public void sayHello(String name);

Note the @Implementor annotation here; it defines the standard implementation to be used unless specified otherwise. This implementation follows:

public class HelloServiceImpl implements HelloService {
  public void sayHello(String name) {
    System.out.println("Hello, " + name);

A client need only call Bordello.get to get a service implementation:

public class HelloClient {
  public void greetFormally(String surname) {
    Bordello.get(HelloService.class).sayHello("Sir " + surname);

Finally, let's look at a unit test for HelloClient. Since the standard HelloService implementation prints to System.out, testing with it is not easy. So we create a mock service implementation which simply verifies its argument is what we expect, tell Bordello to provide that, and then test our client's method:

  @Test public void testGreeting() {
    HelloService mockHelloService = new HelloService() {
      public void sayHello(String name) {
        assertEquals("Sir Smith", name);
    Bordello.set(HelloService.class, mockHelloService);
    new HelloClient().greetFormally("Smith");

A basic Bordello implementation

To do all this, we only need two framework classes - Implementor and Bordello. The annotation has no surprises:

 * Indicates the default implementation for a service.
public @interface Implementor {
  Class<?> value();

The main class is equally straightforward:

public class Bordello {
  private final static Map<Class<?>, Object> services
    new ConcurrentHashMap<Class<?>, Object>();

   * Acquire an implementation of a service. If one has not already
   * been instantiated, instantiate the class defined by the
   Implementor annotation on the interface
  public static <T> T get(Class<T> interfaceClass) {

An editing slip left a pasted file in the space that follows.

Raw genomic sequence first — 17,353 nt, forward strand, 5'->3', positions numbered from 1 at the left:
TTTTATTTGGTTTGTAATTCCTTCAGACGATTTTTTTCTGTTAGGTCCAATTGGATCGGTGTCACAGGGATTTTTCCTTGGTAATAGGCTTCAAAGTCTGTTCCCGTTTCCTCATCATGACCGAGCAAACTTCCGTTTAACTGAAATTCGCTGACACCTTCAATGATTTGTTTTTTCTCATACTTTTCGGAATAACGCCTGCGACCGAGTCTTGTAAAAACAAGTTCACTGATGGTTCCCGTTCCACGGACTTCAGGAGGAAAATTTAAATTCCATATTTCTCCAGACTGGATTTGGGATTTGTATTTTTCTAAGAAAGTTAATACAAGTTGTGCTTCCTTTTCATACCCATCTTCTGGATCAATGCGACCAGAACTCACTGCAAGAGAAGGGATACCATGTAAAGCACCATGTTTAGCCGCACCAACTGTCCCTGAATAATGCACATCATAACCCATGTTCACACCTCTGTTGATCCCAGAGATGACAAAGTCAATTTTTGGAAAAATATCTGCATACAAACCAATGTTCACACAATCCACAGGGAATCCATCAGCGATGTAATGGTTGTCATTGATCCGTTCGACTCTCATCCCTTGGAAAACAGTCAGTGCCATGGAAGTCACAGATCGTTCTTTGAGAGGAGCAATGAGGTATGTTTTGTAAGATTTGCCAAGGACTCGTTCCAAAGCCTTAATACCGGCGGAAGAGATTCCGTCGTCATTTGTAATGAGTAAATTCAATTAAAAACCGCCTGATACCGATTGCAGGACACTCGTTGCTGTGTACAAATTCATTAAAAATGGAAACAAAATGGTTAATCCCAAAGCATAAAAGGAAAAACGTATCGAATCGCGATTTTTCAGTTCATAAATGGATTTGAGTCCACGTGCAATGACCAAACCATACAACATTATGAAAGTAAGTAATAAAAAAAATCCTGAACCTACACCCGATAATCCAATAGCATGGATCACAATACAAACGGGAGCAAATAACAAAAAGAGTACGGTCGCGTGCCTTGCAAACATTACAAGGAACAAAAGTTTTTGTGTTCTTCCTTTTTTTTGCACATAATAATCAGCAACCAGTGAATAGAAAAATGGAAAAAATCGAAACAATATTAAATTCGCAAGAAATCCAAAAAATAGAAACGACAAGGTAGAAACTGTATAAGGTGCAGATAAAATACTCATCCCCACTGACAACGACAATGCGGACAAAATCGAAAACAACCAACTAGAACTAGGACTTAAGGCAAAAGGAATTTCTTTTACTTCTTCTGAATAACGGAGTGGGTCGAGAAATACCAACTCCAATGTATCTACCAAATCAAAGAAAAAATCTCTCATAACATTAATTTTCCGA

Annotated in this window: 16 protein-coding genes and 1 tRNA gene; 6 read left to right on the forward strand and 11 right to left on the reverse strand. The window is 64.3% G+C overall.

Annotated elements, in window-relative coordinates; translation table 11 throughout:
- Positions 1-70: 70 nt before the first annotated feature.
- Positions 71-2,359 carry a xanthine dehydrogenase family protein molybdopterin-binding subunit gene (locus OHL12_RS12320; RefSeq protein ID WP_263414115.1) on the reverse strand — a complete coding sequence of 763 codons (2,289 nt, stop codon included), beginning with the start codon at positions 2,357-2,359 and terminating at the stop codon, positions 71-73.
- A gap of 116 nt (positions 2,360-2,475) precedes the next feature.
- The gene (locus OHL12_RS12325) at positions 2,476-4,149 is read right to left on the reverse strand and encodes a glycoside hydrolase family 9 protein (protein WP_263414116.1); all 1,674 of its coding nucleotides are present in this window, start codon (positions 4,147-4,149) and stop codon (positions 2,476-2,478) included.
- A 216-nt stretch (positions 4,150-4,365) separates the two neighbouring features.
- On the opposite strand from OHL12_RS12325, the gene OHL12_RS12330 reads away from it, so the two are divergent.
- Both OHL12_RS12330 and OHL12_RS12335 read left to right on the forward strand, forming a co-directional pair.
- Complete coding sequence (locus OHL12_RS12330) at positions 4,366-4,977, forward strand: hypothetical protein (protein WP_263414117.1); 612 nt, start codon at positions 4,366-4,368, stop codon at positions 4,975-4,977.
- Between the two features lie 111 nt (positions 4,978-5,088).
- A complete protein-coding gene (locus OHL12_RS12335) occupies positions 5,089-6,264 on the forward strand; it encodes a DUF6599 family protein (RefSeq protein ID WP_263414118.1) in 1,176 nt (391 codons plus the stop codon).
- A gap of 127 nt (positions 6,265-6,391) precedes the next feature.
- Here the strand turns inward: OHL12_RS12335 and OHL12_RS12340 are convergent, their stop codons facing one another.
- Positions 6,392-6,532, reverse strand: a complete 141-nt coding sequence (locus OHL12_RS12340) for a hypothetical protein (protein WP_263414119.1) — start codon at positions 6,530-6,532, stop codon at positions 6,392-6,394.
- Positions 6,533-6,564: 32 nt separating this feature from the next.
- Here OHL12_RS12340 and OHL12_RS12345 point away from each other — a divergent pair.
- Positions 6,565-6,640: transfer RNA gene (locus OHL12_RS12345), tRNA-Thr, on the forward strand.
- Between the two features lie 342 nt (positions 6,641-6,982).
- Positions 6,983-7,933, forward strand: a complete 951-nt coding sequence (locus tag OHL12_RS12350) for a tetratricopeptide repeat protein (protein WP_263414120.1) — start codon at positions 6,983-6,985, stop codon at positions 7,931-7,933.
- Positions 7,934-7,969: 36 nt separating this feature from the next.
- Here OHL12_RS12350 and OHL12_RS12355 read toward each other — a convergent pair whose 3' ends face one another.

synchronized (interfaceClass) {
      Object service = services.get(interfaceClass);
      if (service == null) {
        try {
          Class<?> implementingClass =
          service = implementingClass.newInstance();
          services.put(interfaceClass, service);
        catch (Exception e) {
          throw new RuntimeException(e);
      return interfaceClass.cast(service);

   * Set an alternate service implementation.
   * Typically only called in unit tests.
  public static <T> void set(Class<T> interfaceClass, T providor) {
    synchronized (interfaceClass) {
      services.put(interfaceClass, providor);

This is the simplest form; in practice there are number of improvements that can be easily made, from more robust behaviors to supporting additional "scopes" such as instance-per-request and thread-local. Sanjay Acharya has blogged about an alternate approach which, rather than looking at an annotation on the interface to find the preferred implementation, scans the classpath to find the sole implementation. The upshot, however, is that having done this once, no per-service locator code is needed.

In Part 2, I'll compare Bordello to Dependency Injection.

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About the Blogger

Ian Robertson is an application architect at Verisk Health. He is interested in finding concise means of expression in Java without sacrificing type safety. He contributes to various open source projects, including jamon and pojomatic.

This weblog entry is Copyright © 2008 Ian Robertson. All rights reserved.